The authors of "Gagging and Its Associations With Dental Care - Related Fear, Fear of Pain and Beliefs About Treatment" surveyed participants and concluded that patients who have a higher frequency of gagging problems during a dental visit are more likely to experience higher levels of dental care-related fear and fear of pain, as well as to have more negative beliefs about dental professionals and dental treatment.

The authors recommend that dentists assess their patients' likelihood of gagging, address their fears and anxieties and provide anxiety-relieving tips to calm their patients before dental treatment. The authors reported that some dentists encourage patients to breathe slowly and rhythmically through their noses while others encourage patients to lift their legs or wiggle their toes to distract themselves during the procedure.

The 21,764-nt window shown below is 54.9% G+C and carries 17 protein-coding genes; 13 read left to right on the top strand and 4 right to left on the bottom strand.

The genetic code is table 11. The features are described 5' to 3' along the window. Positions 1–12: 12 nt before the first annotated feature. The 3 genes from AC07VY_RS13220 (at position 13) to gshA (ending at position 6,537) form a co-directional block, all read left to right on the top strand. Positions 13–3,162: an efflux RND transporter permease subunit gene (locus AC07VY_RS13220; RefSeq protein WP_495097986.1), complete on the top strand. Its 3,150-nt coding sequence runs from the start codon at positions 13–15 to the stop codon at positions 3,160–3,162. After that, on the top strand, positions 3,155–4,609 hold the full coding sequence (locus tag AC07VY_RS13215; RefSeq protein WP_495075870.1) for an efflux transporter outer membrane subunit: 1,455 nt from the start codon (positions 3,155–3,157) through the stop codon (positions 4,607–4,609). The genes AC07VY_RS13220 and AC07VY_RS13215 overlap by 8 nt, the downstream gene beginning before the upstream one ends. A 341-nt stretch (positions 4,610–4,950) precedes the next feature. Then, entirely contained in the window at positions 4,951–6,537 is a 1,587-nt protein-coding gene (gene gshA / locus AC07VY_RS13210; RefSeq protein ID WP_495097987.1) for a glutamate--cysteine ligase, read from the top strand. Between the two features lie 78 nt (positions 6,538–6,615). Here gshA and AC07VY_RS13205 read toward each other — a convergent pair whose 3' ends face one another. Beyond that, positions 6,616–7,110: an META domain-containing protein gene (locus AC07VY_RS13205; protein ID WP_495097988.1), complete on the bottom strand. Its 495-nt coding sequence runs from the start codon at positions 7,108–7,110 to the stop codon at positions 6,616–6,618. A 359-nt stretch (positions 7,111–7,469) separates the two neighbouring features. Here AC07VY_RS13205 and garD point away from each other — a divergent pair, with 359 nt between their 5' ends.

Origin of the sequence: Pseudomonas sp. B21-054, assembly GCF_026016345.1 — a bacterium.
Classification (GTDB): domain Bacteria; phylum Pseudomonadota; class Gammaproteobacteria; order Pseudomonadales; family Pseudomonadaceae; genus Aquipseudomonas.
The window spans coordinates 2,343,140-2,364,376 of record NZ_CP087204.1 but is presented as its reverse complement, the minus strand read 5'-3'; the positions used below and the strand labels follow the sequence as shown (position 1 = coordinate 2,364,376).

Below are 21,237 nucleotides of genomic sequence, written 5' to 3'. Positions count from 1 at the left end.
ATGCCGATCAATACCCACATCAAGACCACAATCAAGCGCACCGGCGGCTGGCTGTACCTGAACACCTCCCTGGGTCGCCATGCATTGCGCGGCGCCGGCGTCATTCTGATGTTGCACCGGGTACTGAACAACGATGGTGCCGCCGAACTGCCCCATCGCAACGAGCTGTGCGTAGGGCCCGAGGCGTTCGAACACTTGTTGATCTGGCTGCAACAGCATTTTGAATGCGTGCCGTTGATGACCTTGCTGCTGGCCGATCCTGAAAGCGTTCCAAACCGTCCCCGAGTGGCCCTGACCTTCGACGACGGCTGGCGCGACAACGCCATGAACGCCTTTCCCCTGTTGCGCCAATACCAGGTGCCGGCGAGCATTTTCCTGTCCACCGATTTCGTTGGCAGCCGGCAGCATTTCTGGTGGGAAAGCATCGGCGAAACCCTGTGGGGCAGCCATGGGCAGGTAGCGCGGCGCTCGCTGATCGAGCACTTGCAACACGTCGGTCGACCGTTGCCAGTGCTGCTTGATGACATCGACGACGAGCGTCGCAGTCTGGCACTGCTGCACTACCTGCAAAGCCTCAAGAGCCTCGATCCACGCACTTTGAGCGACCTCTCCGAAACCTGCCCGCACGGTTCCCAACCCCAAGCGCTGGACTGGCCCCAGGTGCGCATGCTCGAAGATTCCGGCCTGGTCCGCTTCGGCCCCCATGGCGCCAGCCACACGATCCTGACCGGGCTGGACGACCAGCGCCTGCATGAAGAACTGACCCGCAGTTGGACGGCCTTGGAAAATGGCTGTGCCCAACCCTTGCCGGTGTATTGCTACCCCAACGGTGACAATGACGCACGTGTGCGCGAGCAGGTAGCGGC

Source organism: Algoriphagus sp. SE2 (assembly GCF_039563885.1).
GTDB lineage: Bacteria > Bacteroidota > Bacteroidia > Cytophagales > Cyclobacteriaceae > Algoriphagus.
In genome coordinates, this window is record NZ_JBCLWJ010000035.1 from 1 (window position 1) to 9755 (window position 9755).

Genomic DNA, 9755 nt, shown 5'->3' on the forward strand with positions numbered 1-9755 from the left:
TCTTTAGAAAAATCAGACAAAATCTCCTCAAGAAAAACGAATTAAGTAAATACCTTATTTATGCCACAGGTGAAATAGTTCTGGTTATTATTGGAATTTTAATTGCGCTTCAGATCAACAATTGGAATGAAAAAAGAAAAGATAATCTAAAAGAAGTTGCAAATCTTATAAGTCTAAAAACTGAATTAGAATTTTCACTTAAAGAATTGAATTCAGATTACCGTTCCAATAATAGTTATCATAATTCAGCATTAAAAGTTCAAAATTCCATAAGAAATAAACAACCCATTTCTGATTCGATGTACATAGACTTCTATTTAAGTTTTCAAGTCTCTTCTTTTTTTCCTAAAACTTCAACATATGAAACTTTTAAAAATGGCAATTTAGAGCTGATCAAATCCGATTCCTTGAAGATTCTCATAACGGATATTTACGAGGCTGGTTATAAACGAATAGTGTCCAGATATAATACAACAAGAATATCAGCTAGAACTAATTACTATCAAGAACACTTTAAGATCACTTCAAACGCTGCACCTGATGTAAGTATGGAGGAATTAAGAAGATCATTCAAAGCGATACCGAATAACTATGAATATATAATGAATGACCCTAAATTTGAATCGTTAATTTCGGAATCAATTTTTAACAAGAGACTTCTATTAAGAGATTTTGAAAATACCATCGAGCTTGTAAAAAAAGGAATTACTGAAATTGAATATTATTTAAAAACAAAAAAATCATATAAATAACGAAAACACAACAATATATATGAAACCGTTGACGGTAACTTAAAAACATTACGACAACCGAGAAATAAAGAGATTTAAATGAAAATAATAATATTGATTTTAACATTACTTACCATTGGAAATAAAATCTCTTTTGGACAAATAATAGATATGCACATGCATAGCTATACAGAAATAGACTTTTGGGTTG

The article appears in The Journal of the American Dental Association (JADA) and was written by Cameron L. Randall MS, Richard J. Crout, DMD, PhD, and Daniel W. McNeil, PhD., of West Virginia University, Morgantown, and Grant P. Shulman of the University of Nebraska-Lincoln.

The ADA's website offers the following tips to ease anxiety in the dental office:

  • Share your anxiety. If you're tense or anxious, tell your dentist and the dental staff. Getting your concerns out in the open will let your dentist adapt the treatment to your needs.
  • Help yourself. Choose a time for your dental visit when you're less likely to be rushed or under pressure. For some people, that means a Saturday or an early-morning appointment.
  • Wear headphones. If the sound of the drill bothers you, bring headphones so you can listen to your favorite music. Some dental offices even show television or DVDs. During the dental visit you might try visualizing yourself relaxing on a warm beach.